Superantela nearly defeated hiv
Human broad spectrum antibodies against HIV reduce the concentration of the virus in the blood to an indiscernible level. This effect is observed by science for the first time - however, so far only in experiments on monkeys.
AIDS patients still have only one hope - antiretroviral therapy, which is based on drugs that prevent the reproduction of HIV. The genome of this virus is recorded in RNA, therefore, after it enters the cell using the enzyme revertase (reverse transcriptase), it makes a copy of DNA on a template of its own RNA. Then, with this DNA, the cell's own proteins begin to stamp viral RNA. If, say, suppress the work of the reverse transcriptase of a virus, then it will not be able to multiply.
But even antiretroviral cocktails only help to transfer the disease from the acute to the chronic phase. Such therapy can do nothing with a virus that is floating in the blood or is in a cell in a sleeping state. Therefore, researchers are looking for a way to get rid of the virus itself, and not just suppress its ability to reproduce. (By the way, the usual anti-HIV therapy theoretically allows you to get rid of the virus, but only under special conditions, and such cases, alas, are rare.)
HIV and human lymphocyte (photos by Callista Images)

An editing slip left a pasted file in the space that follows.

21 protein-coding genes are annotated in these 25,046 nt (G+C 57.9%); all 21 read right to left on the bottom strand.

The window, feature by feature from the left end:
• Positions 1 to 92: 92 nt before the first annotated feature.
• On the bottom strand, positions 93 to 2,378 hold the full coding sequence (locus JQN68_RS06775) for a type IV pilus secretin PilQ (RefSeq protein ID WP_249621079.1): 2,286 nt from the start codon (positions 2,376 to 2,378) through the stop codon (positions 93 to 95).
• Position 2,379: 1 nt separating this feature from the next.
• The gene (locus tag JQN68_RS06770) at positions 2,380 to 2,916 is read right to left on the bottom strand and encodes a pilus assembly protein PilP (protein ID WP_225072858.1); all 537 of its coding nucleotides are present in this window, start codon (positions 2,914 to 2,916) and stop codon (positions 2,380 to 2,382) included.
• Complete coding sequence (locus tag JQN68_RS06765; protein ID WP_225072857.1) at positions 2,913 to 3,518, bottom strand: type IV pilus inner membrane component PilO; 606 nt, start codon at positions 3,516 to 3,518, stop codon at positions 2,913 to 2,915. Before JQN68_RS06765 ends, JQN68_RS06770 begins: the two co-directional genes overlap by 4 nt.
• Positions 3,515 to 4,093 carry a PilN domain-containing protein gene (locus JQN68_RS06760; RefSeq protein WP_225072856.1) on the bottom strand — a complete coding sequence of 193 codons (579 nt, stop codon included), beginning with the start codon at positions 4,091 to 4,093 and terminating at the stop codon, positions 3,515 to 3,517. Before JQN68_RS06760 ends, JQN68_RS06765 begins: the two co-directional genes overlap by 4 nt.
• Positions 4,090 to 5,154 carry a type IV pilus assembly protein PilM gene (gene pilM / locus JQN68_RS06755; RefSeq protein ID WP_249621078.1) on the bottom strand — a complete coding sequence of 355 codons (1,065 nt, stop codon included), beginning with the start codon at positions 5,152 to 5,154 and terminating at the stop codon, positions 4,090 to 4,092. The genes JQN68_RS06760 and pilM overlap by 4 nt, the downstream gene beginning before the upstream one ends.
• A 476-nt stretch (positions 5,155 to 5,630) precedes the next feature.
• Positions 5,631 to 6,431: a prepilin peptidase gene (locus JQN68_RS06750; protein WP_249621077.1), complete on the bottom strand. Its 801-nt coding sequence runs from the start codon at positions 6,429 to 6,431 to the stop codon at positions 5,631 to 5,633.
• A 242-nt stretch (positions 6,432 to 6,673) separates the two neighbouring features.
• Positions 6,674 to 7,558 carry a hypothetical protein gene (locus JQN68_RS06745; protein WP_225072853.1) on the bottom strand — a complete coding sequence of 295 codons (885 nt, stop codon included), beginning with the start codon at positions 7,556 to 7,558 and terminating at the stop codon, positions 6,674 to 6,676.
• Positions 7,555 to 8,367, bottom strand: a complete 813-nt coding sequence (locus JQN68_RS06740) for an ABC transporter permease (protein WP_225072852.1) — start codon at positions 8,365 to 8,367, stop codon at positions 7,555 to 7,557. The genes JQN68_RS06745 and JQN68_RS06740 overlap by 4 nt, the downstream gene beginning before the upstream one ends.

When it comes to completely exorcising HIV, then everyone agrees that there is no better tool here. On the one hand, everything is simple: it is enough to find immunoglobulins that would recognize the viral envelope protein, contact it and signal the immune killer cells that this complex needs to be destroyed. The problem, however, is that HIV has tremendous variability, and antibodies usually catch only a certain proportion of viral particles, because they have the same protein that has a number of differences, thanks to which antibodies do not see it.
However, our immunity is still able to cope with such a diversity of the virus, creating a broad-spectrum antibodies. The fact that immunity can produce immunoglobulins that recognize more than 90% of HIV varieties was discovered by scientists in 2010, and this discovery, of course, inspired everyone with the hope that AIDS is about to fall. But over time, it turned out that such antibodies rarely appear and after a huge period of time, moreover, only in response to a real infection — that is, to provoke their synthesis with a vaccine from a killed pathogen will not work.
Nevertheless, scientists continued to work with similar antibodies. And not so long ago, it was possible to detect universal antibodies, which appear much earlier and look simpler than those that have been observed before - true, and their universality turned out to be lower. But is it necessary to force the immune system itself to produce such antibodies? Experiments have shown two research groups - from the Medical Center deacon Beth Israel and the National Institute of Allergy and Infectious Diseases (both - the United States) - broad-spectrum immunoglobulins, simply introduced into the blood, effectively reduce HIV levels.